Mike Bednarek, also known as Dr. Fun E. Bone, has been a clown for decades, but felt called to bring his act to hospitals after his teenage daughter’s serious illness almost 20 years ago. Through corny jokes, amateur card tricks and a little music, he brings a moment of laughter to kids ranging from four days old to 18.
Mike Bednarek performs a card trick as Dr. Fun E. Bone for an 18-year-old pediatric patient at Salem Hospital on Aug. 25, 2021 (Rachel Alexander/Salem Reporter)
Mike Bednarek slides a rubber chicken through a crack in a hospital room door before asking if he can come inside.
Though he’s wearing scrubs and a white lab coat, Bednarek, 66, is a far cry from the usual professionals coming and going in Salem Hospital’s pediatric ward.
If the chicken assistant (named Dr. Fowl Breath) doesn’t give the game away, his oversized Converse shoes and red nose clue patients in quickly.
“Good morning, I’m Dr. Fun E. Bone, Chief of Stupidity around here,” his usual introduction begins.
Bednarek recently celebrated his seventh anniversary as the hospital’s volunteer clown. He visits weekly on Wednesday mornings, spending a few hours visiting kids and parents in the pediatric unit, plus any kids in the emergency room who could use a little cheering up.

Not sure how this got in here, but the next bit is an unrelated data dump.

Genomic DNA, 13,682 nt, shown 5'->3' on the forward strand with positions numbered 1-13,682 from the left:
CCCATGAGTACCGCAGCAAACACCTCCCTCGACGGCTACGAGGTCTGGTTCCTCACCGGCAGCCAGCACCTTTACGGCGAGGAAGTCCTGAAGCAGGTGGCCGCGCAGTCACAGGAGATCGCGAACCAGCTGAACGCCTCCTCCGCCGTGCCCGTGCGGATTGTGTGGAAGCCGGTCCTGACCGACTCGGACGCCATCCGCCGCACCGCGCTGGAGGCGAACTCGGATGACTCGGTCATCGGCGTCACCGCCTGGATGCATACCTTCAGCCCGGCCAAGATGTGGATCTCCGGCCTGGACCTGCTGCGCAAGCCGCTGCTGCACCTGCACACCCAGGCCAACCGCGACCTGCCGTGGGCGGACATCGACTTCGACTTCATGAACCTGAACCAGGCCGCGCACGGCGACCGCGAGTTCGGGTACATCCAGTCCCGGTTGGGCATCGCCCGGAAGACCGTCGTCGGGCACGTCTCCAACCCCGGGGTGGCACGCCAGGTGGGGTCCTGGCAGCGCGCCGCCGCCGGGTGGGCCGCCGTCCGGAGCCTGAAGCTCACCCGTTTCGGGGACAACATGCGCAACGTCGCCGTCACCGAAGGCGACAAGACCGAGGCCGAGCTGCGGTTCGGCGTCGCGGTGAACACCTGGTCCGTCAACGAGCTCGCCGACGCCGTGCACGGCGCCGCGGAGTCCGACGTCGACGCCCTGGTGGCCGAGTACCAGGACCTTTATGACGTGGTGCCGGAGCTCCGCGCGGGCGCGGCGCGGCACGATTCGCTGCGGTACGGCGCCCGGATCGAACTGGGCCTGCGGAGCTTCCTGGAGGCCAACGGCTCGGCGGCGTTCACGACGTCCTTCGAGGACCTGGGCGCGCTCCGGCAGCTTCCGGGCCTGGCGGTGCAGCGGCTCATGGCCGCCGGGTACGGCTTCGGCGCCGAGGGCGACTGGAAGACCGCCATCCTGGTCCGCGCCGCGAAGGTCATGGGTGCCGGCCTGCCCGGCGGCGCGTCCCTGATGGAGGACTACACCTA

His most recent visit began with a check in at the nurse’s station, where assistant nurse manager Janelle Williams ran down a list of the unit’s current occupants.
Already in character, Bednarek took notes in brown crayon, writing down the patient’s ages, rooms, and which ones had precautions in place that wouldn’t allow him entry to the room.
Hospital clown Dr. Fun E. Bone, Mike Bednarek, pins a paper flower outside a child’s room at Salem Hospital on Aug. 25, 2021 (Rachel Alexander/Salem Reporter)
His first stop was an 18-year-old boy on the ward who had his mother and another relative staying with him.
The teen was up in bed and had a slightly incredulous look on his face as Bednarek entered with his chicken and a black doctor’s bag bursting with colorful clowning supplies. He glanced at the clown’s hospital-issued ID badge.